There is also a commitment to providing distance education and adult learning opportunities through coordination with the community college network. This is good news for employers who rely on skilled workforces. There has also been considerable growth in the ‘business support services’ sector, notably in the development of call centre jobs. A full 25% of Canadian call centre jobs are located in this region. Call centres have been located throughout Atlantic Canada and are providing significant numbers of jobs in areas with historically high unemployment.
And as the White Rose offshore oil and Voisey’s Bay mining projects ramp up into production(on or ahead of schedule), the prospect for returns on these investments is on the horizon. There is also much speculation and optimism about the opportunities presented by liquefied natural gas, and rising oil and gas prices, which make the prospect of additional offshore exploration and development more attractive. Finally, soaring energy costs may be the catalyst that sparks development of the Lower Churchill hydroelectric project, an estimated $3.3 billion undertaking.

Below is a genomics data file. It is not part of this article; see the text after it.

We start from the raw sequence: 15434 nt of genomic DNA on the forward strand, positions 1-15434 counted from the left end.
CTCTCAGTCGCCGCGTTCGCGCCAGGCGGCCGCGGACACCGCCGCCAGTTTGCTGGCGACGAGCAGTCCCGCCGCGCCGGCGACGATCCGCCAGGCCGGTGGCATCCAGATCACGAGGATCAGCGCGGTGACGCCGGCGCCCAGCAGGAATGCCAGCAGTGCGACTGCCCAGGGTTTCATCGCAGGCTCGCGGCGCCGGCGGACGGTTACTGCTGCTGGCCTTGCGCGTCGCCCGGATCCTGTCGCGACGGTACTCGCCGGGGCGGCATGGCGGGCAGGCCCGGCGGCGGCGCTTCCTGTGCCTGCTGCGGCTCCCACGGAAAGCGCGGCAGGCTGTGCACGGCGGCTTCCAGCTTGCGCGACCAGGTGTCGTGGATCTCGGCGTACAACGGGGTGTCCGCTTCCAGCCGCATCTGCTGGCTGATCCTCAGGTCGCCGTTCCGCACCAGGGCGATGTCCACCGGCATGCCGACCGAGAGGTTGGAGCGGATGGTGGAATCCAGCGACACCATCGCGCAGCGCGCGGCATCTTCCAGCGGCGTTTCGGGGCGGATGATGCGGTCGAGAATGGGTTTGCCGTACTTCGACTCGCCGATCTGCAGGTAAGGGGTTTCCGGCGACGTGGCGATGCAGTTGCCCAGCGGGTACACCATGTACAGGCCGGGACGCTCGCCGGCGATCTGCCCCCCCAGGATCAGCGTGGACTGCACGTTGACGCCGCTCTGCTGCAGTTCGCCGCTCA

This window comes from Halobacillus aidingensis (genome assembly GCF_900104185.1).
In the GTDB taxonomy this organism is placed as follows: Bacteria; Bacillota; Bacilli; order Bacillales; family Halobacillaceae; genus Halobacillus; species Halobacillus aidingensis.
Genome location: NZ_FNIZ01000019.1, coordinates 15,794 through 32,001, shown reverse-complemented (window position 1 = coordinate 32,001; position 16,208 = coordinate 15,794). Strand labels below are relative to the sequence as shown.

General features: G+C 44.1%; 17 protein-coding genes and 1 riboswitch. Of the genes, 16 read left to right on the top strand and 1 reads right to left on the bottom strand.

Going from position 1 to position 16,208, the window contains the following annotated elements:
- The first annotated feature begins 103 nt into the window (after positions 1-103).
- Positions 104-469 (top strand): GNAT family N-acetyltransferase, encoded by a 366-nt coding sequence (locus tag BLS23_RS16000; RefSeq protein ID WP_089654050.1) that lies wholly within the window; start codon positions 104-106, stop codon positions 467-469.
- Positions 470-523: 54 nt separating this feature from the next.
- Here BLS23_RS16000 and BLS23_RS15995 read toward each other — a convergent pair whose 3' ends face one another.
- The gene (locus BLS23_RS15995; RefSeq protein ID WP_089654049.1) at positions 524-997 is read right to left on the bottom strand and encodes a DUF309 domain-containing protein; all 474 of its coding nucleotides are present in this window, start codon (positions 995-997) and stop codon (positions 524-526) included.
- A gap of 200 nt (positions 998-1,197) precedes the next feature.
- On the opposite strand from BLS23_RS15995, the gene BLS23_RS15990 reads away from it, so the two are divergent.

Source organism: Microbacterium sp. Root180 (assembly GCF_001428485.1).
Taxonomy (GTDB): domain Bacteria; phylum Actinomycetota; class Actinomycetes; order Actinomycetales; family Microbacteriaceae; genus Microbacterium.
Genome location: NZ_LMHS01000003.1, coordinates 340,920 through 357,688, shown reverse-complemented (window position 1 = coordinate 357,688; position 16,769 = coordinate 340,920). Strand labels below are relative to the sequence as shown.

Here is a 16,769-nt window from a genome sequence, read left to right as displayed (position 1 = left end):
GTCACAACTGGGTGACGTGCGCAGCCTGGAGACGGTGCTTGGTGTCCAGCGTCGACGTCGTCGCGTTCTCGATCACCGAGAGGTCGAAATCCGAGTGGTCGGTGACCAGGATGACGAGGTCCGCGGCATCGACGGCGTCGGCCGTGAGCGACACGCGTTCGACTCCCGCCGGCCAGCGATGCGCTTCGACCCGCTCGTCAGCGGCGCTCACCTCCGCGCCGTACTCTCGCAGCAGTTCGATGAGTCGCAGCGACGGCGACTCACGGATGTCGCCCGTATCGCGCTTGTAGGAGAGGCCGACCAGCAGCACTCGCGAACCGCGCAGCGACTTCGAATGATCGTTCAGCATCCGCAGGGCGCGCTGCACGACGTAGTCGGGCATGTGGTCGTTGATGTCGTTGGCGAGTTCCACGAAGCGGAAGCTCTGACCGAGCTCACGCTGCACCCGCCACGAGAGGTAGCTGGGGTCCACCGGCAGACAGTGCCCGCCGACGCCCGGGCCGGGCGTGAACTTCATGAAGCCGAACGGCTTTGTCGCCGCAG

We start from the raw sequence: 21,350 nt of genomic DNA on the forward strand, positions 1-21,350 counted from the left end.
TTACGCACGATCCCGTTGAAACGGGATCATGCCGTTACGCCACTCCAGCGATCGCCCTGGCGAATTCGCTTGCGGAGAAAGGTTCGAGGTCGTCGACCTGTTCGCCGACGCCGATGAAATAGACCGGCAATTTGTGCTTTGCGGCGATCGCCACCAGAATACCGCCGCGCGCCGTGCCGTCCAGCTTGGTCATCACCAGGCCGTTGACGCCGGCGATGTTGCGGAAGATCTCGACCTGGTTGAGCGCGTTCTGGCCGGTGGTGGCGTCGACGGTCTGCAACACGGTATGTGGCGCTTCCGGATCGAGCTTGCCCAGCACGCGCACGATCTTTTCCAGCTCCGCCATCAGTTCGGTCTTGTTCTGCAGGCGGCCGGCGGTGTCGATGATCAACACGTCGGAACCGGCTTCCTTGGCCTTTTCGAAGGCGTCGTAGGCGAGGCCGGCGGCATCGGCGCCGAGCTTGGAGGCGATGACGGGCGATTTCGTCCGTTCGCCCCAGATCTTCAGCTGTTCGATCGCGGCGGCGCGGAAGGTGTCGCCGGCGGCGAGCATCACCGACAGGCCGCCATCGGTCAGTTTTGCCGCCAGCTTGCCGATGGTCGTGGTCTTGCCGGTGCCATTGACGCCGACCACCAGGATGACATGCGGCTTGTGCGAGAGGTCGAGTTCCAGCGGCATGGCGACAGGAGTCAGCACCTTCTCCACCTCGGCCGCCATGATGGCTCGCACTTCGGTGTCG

While much of Canada, including the federal government, is enjoying the relative euphoria of budget surpluses, the Atlantic Provinces have historic debt levels and a mixed bag of budget surpluses (New Brunswick)and deficits(modest in Nova Scotia and PEI, but a significant 2.4% of GDP in Newfoundland and Labrador).
PEI has recently embarked on a plan to reduce the size of its civil service as a partial answer to its economic problems. The recent Atlantic Accord between the federal government and the provinces of Newfoundland and Labrador and Nova Scotia will provide a much-needed boost, but doesn’t come close to solving the provinces’ financial woes. To put it in context, at $2 billion, Newfoundland and Labrador’s share is but a modest downpayment on its $12 billion debt.
It’s not all bad news however. According to Statistics Canada data from 2001, Newfoundland and Labrador has the lowest dependency ratio of all Canadian provinces and, in fact, has the highest rate of persons between the age of 15 and 64 of any of the other provinces. The other Atlantic Canadian provinces don’t fare quite as well, but a challenge for all, including Newfoundland and Labrador, will be finding a way to keep their young people employed at home rather than continuing the brain drain of the past decades.
According to Statistics Canada’s most recent report on pension plans in Canada, three of the four Atlantic provinces have registered pension plan coverage rates above the national average. This may be partly explained by a high concentration of workers in the public sector and also by higher unemployment rates, since coverage rates are based on the proportion of paid workers participating in pension plans.